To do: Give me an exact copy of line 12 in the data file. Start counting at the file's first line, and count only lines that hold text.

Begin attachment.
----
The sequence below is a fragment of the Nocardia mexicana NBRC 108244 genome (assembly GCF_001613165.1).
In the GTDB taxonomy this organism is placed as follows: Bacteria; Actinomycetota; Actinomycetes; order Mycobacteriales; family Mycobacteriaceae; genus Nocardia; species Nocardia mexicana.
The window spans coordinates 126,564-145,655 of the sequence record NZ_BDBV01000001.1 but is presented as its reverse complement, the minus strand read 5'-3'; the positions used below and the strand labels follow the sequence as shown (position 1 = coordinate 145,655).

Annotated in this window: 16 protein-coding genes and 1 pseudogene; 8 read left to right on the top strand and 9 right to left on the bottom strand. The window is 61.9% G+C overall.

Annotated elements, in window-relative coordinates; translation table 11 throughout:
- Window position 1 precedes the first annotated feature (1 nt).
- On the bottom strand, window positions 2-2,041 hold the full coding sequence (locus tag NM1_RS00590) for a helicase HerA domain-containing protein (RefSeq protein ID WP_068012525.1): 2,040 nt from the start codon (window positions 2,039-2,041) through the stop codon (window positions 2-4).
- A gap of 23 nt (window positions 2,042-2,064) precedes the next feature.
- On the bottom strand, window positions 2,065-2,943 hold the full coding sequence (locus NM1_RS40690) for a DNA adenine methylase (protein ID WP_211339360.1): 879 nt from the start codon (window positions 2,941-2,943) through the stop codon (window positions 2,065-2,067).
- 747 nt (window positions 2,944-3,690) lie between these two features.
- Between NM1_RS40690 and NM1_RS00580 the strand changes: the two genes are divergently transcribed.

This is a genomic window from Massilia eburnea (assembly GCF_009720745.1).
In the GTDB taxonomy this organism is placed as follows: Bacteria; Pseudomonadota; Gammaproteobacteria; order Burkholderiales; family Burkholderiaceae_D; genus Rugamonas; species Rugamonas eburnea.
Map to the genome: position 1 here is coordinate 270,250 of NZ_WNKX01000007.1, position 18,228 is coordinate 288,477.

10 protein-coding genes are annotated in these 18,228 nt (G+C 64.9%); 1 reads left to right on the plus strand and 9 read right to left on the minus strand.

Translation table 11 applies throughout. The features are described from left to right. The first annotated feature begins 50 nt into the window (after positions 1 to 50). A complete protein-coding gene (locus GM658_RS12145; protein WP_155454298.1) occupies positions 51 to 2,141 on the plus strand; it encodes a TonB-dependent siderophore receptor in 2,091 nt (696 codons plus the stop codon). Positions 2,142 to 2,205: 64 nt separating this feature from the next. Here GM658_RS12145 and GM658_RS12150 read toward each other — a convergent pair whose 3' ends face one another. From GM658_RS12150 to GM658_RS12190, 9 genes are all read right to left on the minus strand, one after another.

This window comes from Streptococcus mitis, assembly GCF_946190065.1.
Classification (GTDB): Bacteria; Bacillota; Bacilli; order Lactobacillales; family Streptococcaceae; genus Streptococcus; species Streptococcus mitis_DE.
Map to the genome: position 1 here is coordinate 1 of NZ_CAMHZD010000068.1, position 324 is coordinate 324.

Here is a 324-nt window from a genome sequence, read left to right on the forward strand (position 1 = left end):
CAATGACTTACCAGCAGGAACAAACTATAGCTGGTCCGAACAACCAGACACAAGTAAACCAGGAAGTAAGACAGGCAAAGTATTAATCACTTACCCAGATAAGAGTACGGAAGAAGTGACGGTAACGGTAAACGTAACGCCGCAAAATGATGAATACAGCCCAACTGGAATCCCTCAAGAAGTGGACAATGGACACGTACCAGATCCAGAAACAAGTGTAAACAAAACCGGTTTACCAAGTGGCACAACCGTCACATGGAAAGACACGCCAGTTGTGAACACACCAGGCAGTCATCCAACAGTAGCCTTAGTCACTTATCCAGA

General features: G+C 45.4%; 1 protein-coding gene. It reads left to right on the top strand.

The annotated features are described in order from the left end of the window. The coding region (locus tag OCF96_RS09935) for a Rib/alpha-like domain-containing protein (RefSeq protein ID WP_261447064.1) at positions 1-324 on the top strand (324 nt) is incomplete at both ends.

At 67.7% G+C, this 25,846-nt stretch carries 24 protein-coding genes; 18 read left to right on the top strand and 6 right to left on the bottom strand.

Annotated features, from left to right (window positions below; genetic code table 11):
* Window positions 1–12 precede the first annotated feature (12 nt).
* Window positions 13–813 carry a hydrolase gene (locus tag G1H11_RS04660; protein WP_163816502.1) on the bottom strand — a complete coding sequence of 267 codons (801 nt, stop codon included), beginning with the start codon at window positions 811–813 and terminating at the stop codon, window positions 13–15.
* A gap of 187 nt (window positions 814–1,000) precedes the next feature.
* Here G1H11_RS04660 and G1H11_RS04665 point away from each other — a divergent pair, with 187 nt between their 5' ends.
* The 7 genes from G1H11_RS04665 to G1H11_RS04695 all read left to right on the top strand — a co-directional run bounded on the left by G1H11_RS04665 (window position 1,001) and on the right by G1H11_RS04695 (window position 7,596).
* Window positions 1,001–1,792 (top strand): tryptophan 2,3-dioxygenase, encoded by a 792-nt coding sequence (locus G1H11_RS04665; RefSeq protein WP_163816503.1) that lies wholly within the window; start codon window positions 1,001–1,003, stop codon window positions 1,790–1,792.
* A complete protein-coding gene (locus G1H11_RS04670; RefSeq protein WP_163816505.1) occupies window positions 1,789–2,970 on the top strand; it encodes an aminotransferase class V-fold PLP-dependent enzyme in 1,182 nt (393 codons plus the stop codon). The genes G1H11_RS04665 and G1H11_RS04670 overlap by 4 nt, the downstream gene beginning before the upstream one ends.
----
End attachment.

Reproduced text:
This is a genomic window from Massilia eburnea (assembly GCF_009720745.1).